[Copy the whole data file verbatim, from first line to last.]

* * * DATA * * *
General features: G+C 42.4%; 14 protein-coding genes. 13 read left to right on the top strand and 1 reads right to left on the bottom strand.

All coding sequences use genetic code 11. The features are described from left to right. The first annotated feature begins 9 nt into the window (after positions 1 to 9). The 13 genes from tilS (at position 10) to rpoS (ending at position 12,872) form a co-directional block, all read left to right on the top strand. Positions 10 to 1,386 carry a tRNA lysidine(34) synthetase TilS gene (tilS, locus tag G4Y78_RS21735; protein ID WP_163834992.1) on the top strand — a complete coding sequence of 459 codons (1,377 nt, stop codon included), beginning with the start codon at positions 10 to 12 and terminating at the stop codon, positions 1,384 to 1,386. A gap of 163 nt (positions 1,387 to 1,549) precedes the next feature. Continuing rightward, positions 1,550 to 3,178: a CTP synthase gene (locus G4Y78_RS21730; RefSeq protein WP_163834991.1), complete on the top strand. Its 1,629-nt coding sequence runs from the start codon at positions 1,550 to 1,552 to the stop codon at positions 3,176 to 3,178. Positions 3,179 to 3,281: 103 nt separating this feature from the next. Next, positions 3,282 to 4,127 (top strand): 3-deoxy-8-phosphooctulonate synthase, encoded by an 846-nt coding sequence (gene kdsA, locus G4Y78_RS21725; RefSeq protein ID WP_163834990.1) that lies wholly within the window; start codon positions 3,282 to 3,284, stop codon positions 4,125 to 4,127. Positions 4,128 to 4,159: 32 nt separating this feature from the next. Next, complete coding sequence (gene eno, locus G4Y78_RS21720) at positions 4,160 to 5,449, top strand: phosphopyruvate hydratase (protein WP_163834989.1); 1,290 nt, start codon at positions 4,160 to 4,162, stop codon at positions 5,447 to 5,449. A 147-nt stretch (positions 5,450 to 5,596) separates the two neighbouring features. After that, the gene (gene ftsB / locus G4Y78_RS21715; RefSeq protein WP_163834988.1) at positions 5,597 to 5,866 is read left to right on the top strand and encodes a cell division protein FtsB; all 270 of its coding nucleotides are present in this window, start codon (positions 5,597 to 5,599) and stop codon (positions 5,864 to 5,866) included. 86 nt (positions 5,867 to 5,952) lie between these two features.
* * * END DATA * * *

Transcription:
General features: G+C 42.4%; 14 protein-coding genes. 13 read left to right on the top strand and 1 reads right to left on the bottom strand.

All coding sequences use genetic code 11. The features are described from left to right. The first annotated feature begins 9 nt into the window (after positions 1 to 9). The 13 genes from tilS (at position 10) to rpoS (ending at position 12,872) form a co-directional block, all read left to right on the top strand. Positions 10 to 1,386 carry a tRNA lysidine(34) synthetase TilS gene (tilS, locus tag G4Y78_RS21735; protein ID WP_163834992.1) on the top strand — a complete coding sequence of 459 codons (1,377 nt, stop codon included), beginning with the start codon at positions 10 to 12 and terminating at the stop codon, positions 1,384 to 1,386. A gap of 163 nt (positions 1,387 to 1,549) precedes the next feature. Continuing rightward, positions 1,550 to 3,178: a CTP synthase gene (locus G4Y78_RS21730; RefSeq protein WP_163834991.1), complete on the top strand. Its 1,629-nt coding sequence runs from the start codon at positions 1,550 to 1,552 to the stop codon at positions 3,176 to 3,178. Positions 3,179 to 3,281: 103 nt separating this feature from the next. Next, positions 3,282 to 4,127 (top strand): 3-deoxy-8-phosphooctulonate synthase, encoded by an 846-nt coding sequence (gene kdsA, locus G4Y78_RS21725; RefSeq protein ID WP_163834990.1) that lies wholly within the window; start codon positions 3,282 to 3,284, stop codon positions 4,125 to 4,127. Positions 4,128 to 4,159: 32 nt separating this feature from the next. Next, complete coding sequence (gene eno, locus G4Y78_RS21720) at positions 4,160 to 5,449, top strand: phosphopyruvate hydratase (protein WP_163834989.1); 1,290 nt, start codon at positions 4,160 to 4,162, stop codon at positions 5,447 to 5,449. A 147-nt stretch (positions 5,450 to 5,596) separates the two neighbouring features. After that, the gene (gene ftsB / locus G4Y78_RS21715; RefSeq protein WP_163834988.1) at positions 5,597 to 5,866 is read left to right on the top strand and encodes a cell division protein FtsB; all 270 of its coding nucleotides are present in this window, start codon (positions 5,597 to 5,599) and stop codon (positions 5,864 to 5,866) included. 86 nt (positions 5,867 to 5,952) lie between these two features.